What is Material Data Management?

When someone asks me something about Material Data Management, I always counter by asking what exactly is meant by “material”. This may not be the answer the other person expects at that moment, but it saves us both long minutes of confusion and talking past each other. The reason: not all materials are the same.

About the ambiguity of language

As a Frenchman in Germany, I am used to the fact that ambiguity leads to misunderstandings. Some expressions cannot be translated one-to-one from one language to another – at least not in such a way that it is immediately clear to everyone what is meant. A well-known example is the word “Gemütlichkeit”. The term only exists in German. More insidious, however, are the so-called false friends: word pairs such as “gift” in English and “Gift” in German. They look the same, but the meaning is fundamentally different. Even as an experienced polyglot, one is not protected from this. For example, my French interlocutors may seem irritated when I say that something has “irrité” me, meaning that something has surprised me. However, they understand this to mean that I have got some kind of skin rash out of sheer annoyance.

What can lead to funny and even sometimes slightly embarrassing situations in everyday life often causes inefficiency in the working world. To find examples, we don’t even have to look in an international context: Even within a German-speaking organization, not everyone necessarily speaks the same language. This is not due to the strong dialects in many places, but to the disciplinary nature of the language: Different people with different qualifications or expertise can understand different things by the same word.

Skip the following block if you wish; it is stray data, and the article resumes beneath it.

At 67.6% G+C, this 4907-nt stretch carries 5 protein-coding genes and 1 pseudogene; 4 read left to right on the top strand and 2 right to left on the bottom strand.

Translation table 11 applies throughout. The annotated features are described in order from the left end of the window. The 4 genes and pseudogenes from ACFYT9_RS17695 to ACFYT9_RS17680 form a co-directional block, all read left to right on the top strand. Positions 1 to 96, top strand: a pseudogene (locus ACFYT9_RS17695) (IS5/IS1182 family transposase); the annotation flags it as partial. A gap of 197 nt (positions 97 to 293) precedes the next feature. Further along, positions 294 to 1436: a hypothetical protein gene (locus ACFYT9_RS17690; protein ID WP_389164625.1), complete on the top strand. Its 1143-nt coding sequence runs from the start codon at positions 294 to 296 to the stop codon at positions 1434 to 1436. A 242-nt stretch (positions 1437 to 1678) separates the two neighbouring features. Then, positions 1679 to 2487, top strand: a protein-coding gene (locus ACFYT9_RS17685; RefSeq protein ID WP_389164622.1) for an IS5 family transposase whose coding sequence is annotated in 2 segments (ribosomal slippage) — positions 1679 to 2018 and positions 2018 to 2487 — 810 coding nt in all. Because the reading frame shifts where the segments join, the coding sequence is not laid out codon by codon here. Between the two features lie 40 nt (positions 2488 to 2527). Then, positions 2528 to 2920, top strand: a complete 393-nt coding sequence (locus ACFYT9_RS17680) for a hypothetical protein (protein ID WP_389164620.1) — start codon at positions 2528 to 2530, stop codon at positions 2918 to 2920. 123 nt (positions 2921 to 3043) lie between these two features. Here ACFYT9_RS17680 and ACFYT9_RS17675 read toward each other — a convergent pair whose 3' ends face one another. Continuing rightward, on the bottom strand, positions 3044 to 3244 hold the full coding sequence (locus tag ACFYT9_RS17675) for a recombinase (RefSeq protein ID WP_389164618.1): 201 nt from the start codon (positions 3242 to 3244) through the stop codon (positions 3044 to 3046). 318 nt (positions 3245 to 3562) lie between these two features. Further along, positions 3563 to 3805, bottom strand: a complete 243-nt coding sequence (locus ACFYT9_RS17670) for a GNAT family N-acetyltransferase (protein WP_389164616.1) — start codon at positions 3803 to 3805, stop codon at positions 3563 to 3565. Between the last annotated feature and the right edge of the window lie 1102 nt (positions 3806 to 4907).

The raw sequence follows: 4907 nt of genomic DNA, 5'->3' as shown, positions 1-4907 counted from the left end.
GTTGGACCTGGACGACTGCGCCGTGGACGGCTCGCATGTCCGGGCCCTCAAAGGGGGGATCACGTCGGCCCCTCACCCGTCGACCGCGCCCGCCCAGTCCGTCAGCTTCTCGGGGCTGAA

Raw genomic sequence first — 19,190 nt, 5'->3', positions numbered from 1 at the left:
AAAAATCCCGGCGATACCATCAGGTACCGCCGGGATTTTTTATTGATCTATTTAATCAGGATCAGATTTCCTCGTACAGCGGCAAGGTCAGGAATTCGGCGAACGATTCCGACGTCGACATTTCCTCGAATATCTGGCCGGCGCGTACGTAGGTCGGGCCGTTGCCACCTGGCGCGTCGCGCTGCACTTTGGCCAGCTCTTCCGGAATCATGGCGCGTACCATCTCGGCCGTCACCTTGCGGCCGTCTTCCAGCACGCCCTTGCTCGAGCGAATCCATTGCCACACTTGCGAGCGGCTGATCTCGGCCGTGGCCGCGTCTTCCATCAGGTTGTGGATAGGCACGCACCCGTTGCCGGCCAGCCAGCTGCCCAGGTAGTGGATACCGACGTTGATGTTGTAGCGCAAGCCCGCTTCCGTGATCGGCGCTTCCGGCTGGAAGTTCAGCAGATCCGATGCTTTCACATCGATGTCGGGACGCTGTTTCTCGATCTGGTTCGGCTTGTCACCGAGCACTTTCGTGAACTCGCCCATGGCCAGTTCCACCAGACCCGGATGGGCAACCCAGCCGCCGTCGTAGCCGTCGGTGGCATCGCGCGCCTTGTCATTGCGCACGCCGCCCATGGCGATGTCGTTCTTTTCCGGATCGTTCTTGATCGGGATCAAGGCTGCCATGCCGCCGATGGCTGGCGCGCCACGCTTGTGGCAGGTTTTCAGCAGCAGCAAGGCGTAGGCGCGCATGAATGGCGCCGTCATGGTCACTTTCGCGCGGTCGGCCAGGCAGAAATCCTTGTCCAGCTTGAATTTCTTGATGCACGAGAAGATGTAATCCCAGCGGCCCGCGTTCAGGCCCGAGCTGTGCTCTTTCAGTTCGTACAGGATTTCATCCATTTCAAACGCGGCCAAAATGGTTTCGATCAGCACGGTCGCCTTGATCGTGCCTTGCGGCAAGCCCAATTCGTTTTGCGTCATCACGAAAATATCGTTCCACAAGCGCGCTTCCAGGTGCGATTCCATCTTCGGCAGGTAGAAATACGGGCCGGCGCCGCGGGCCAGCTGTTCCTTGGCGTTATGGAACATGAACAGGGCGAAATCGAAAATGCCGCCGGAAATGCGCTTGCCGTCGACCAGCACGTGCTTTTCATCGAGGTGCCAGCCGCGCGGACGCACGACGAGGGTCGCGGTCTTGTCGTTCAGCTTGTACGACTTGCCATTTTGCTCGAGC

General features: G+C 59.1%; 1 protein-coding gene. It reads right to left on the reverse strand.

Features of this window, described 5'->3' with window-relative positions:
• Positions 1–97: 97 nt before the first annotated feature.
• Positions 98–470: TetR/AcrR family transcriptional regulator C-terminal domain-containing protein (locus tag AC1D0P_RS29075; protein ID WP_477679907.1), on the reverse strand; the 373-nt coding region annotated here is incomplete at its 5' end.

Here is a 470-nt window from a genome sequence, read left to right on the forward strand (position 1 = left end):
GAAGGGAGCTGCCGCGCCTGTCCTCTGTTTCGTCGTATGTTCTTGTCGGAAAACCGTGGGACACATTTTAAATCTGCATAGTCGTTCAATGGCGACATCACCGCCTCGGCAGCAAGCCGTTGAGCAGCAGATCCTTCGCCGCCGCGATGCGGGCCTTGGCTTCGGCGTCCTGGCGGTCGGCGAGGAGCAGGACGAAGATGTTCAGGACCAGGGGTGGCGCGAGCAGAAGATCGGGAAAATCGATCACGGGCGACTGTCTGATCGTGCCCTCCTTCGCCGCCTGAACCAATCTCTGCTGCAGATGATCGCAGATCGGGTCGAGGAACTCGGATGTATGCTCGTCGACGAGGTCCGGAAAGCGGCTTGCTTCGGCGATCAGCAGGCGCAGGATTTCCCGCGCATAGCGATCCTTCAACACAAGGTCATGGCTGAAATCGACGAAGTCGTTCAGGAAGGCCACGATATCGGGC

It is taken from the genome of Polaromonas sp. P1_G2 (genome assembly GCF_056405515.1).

And that brings me to the topic of this article. More precisely, to the multilingual mesh and the interdisciplinary ambiguity of the word “material”, whose galactic confusion around the terminology I would like to resolve.

Material is not equal to material

Enterprise software is a lot about managing materials and their data. There are great solutions for this. They are called Materials Management or Materials Data Management or even Master Material Data Management. The names sound very similar and are often used synonymously in practice. Yet they refer to completely different things. Freely following the motto “material is equal to material”, it is overlooked that the word can have a different meaning for different disciplines and things are lumped together that have little to do with each other. Confusion and misunderstanding are guaranteed.

Differences within the disciplines

In production logistics or material requirements planning, a material is a logistical unit, a resource that is needed for some value-adding process. Goods that can be purchased, such as a screw, a flange, a spindle, a tire, and so on. The art of sensibly procuring, moving and storing materials is called “Materialwirtschaft” in German and Materials Management in English.